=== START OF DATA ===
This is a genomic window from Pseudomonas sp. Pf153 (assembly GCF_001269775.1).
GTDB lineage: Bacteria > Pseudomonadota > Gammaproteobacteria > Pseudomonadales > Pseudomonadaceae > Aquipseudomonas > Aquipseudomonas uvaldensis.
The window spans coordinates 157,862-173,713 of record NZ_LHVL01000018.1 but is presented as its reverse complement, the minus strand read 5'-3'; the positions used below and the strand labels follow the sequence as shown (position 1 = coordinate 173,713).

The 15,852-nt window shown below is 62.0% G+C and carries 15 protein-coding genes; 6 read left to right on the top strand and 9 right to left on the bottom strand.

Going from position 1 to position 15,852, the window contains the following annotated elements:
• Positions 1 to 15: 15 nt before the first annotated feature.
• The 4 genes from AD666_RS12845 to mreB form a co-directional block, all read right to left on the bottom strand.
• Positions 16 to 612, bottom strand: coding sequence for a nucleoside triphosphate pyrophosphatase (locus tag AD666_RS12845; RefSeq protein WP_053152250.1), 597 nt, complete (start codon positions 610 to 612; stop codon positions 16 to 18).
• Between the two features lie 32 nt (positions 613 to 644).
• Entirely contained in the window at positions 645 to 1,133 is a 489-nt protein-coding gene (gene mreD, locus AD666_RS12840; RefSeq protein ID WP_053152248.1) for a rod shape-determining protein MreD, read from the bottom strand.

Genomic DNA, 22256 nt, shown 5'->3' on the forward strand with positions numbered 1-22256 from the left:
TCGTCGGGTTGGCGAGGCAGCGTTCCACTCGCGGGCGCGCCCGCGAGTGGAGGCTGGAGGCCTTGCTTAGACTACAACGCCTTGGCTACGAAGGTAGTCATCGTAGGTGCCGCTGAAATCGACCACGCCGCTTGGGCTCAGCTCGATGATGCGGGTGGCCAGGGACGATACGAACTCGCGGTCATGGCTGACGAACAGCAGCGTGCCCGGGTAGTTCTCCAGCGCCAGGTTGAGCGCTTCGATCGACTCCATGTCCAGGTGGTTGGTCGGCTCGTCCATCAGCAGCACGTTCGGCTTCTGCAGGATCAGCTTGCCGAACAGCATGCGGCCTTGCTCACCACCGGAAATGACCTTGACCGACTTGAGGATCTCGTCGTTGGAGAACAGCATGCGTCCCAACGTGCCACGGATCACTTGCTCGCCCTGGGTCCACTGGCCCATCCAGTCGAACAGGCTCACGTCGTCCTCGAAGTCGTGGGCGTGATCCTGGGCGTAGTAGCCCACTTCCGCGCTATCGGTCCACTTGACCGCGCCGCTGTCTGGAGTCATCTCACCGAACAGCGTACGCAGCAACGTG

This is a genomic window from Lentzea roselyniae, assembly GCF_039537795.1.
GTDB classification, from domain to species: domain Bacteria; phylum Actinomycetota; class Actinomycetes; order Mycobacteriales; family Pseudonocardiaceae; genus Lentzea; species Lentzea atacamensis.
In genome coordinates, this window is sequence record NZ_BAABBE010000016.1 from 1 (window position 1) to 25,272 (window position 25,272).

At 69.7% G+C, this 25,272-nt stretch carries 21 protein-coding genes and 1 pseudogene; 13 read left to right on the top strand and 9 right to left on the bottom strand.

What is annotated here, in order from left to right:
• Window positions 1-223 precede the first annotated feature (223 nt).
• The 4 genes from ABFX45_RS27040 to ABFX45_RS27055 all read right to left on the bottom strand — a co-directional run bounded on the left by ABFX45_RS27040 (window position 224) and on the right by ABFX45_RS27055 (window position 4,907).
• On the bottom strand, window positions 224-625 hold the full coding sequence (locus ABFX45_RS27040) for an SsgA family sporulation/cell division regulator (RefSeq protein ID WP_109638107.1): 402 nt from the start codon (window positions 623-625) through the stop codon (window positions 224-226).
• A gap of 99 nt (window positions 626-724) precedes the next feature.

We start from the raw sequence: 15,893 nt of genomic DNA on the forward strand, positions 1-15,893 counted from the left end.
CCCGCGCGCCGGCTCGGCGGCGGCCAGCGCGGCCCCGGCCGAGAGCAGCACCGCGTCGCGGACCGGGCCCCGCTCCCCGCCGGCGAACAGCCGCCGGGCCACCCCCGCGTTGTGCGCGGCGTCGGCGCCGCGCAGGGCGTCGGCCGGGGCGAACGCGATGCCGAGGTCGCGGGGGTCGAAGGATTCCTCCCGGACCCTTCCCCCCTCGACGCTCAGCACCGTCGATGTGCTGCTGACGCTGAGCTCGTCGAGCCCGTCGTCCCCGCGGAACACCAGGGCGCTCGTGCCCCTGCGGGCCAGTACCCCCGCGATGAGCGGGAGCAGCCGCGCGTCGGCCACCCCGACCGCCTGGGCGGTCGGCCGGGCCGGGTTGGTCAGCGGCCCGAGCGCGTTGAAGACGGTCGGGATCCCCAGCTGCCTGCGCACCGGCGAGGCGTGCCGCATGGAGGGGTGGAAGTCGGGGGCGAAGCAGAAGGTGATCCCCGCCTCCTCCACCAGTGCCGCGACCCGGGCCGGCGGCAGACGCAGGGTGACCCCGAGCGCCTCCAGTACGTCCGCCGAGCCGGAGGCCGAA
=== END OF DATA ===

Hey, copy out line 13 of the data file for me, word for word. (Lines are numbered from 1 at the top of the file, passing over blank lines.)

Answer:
This is a genomic window from Lentzea roselyniae, assembly GCF_039537795.1.